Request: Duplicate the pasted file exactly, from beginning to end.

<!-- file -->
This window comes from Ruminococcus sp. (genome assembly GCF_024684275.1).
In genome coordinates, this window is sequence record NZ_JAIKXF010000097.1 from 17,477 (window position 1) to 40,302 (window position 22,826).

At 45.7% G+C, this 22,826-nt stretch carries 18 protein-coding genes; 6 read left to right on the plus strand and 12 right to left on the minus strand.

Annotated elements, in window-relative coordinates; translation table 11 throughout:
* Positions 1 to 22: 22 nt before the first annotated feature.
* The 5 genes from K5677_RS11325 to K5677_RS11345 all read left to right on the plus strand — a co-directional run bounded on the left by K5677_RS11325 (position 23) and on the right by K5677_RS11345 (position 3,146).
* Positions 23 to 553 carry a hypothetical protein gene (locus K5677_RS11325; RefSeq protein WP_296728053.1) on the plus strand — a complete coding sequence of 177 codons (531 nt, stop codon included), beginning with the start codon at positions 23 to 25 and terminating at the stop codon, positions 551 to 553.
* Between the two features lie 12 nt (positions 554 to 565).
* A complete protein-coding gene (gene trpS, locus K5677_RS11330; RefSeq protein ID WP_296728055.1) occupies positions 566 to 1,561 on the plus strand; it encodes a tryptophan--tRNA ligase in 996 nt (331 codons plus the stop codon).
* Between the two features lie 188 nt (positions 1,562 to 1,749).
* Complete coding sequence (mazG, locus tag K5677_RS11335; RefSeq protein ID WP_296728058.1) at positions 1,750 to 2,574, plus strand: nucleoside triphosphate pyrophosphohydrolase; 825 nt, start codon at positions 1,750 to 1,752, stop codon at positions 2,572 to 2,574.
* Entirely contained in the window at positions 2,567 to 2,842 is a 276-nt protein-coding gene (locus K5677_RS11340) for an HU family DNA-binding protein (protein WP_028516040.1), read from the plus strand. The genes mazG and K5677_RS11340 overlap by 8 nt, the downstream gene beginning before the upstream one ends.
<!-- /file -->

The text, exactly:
This window comes from Ruminococcus sp. (genome assembly GCF_024684275.1).
In genome coordinates, this window is sequence record NZ_JAIKXF010000097.1 from 17,477 (window position 1) to 40,302 (window position 22,826).

At 45.7% G+C, this 22,826-nt stretch carries 18 protein-coding genes; 6 read left to right on the plus strand and 12 right to left on the minus strand.

Annotated elements, in window-relative coordinates; translation table 11 throughout:
* Positions 1 to 22: 22 nt before the first annotated feature.
* The 5 genes from K5677_RS11325 to K5677_RS11345 all read left to right on the plus strand — a co-directional run bounded on the left by K5677_RS11325 (position 23) and on the right by K5677_RS11345 (position 3,146).
* Positions 23 to 553 carry a hypothetical protein gene (locus K5677_RS11325; RefSeq protein WP_296728053.1) on the plus strand — a complete coding sequence of 177 codons (531 nt, stop codon included), beginning with the start codon at positions 23 to 25 and terminating at the stop codon, positions 551 to 553.
* Between the two features lie 12 nt (positions 554 to 565).
* A complete protein-coding gene (gene trpS, locus K5677_RS11330; RefSeq protein ID WP_296728055.1) occupies positions 566 to 1,561 on the plus strand; it encodes a tryptophan--tRNA ligase in 996 nt (331 codons plus the stop codon).
* Between the two features lie 188 nt (positions 1,562 to 1,749).
* Complete coding sequence (mazG, locus tag K5677_RS11335; RefSeq protein ID WP_296728058.1) at positions 1,750 to 2,574, plus strand: nucleoside triphosphate pyrophosphohydrolase; 825 nt, start codon at positions 1,750 to 1,752, stop codon at positions 2,572 to 2,574.
* Entirely contained in the window at positions 2,567 to 2,842 is a 276-nt protein-coding gene (locus K5677_RS11340) for an HU family DNA-binding protein (protein WP_028516040.1), read from the plus strand. The genes mazG and K5677_RS11340 overlap by 8 nt, the downstream gene beginning before the upstream one ends.